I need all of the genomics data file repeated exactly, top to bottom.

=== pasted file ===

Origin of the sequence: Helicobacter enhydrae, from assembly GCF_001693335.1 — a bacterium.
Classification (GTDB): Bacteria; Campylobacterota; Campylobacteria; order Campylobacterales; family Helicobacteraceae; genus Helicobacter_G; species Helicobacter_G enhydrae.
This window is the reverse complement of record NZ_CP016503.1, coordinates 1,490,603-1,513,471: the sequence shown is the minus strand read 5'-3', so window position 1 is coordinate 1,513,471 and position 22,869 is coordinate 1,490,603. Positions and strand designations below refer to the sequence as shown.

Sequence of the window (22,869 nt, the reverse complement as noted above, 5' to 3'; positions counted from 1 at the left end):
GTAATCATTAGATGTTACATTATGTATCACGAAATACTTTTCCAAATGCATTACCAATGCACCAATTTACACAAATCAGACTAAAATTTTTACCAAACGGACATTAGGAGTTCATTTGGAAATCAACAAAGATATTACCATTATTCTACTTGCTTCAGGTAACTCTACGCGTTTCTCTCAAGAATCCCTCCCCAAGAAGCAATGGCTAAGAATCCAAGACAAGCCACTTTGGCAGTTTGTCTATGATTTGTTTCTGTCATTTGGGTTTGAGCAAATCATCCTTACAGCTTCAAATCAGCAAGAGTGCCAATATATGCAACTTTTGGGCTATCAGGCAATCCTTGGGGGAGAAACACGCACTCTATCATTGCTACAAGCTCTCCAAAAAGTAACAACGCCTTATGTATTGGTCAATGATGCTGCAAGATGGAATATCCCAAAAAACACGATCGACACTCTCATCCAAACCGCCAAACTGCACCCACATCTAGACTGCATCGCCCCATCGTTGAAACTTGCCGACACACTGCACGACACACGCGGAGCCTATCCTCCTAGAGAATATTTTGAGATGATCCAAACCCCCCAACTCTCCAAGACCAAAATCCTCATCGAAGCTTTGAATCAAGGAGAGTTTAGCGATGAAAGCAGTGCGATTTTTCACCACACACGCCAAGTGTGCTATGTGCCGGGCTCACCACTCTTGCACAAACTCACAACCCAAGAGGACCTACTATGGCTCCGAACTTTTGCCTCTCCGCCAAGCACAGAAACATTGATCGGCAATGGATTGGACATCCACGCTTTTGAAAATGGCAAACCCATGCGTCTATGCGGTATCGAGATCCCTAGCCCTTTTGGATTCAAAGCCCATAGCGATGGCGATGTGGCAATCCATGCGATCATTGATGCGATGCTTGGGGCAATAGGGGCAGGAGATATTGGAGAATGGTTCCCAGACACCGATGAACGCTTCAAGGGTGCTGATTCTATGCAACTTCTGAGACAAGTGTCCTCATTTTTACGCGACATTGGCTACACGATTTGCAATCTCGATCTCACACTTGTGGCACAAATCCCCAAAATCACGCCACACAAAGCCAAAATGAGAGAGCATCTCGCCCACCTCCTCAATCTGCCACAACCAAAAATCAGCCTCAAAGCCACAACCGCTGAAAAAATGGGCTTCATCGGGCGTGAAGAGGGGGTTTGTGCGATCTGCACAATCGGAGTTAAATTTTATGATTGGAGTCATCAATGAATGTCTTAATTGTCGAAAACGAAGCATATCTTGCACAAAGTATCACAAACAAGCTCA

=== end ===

Origin of the sequence: Helicobacter enhydrae, from assembly GCF_001693335.1 — a bacterium.
Classification (GTDB): Bacteria; Campylobacterota; Campylobacteria; order Campylobacterales; family Helicobacteraceae; genus Helicobacter_G; species Helicobacter_G enhydrae.
This window is the reverse complement of record NZ_CP016503.1, coordinates 1,490,603-1,513,471: the sequence shown is the minus strand read 5'-3', so window position 1 is coordinate 1,513,471 and position 22,869 is coordinate 1,490,603. Positions and strand designations below refer to the sequence as shown.

Sequence of the window (22,869 nt, the reverse complement as noted above, 5' to 3'; positions counted from 1 at the left end):
GTAATCATTAGATGTTACATTATGTATCACGAAATACTTTTCCAAATGCATTACCAATGCACCAATTTACACAAATCAGACTAAAATTTTTACCAAACGGACATTAGGAGTTCATTTGGAAATCAACAAAGATATTACCATTATTCTACTTGCTTCAGGTAACTCTACGCGTTTCTCTCAAGAATCCCTCCCCAAGAAGCAATGGCTAAGAATCCAAGACAAGCCACTTTGGCAGTTTGTCTATGATTTGTTTCTGTCATTTGGGTTTGAGCAAATCATCCTTACAGCTTCAAATCAGCAAGAGTGCCAATATATGCAACTTTTGGGCTATCAGGCAATCCTTGGGGGAGAAACACGCACTCTATCATTGCTACAAGCTCTCCAAAAAGTAACAACGCCTTATGTATTGGTCAATGATGCTGCAAGATGGAATATCCCAAAAAACACGATCGACACTCTCATCCAAACCGCCAAACTGCACCCACATCTAGACTGCATCGCCCCATCGTTGAAACTTGCCGACACACTGCACGACACACGCGGAGCCTATCCTCCTAGAGAATATTTTGAGATGATCCAAACCCCCCAACTCTCCAAGACCAAAATCCTCATCGAAGCTTTGAATCAAGGAGAGTTTAGCGATGAAAGCAGTGCGATTTTTCACCACACACGCCAAGTGTGCTATGTGCCGGGCTCACCACTCTTGCACAAACTCACAACCCAAGAGGACCTACTATGGCTCCGAACTTTTGCCTCTCCGCCAAGCACAGAAACATTGATCGGCAATGGATTGGACATCCACGCTTTTGAAAATGGCAAACCCATGCGTCTATGCGGTATCGAGATCCCTAGCCCTTTTGGATTCAAAGCCCATAGCGATGGCGATGTGGCAATCCATGCGATCATTGATGCGATGCTTGGGGCAATAGGGGCAGGAGATATTGGAGAATGGTTCCCAGACACCGATGAACGCTTCAAGGGTGCTGATTCTATGCAACTTCTGAGACAAGTGTCCTCATTTTTACGCGACATTGGCTACACGATTTGCAATCTCGATCTCACACTTGTGGCACAAATCCCCAAAATCACGCCACACAAAGCCAAAATGAGAGAGCATCTCGCCCACCTCCTCAATCTGCCACAACCAAAAATCAGCCTCAAAGCCACAACCGCTGAAAAAATGGGCTTCATCGGGCGTGAAGAGGGGGTTTGTGCGATCTGCACAATCGGAGTTAAATTTTATGATTGGAGTCATCAATGAATGTCTTAATTGTCGAAAACGAAGCATATCTTGCACAAAGTATCACAAACAAGCTCA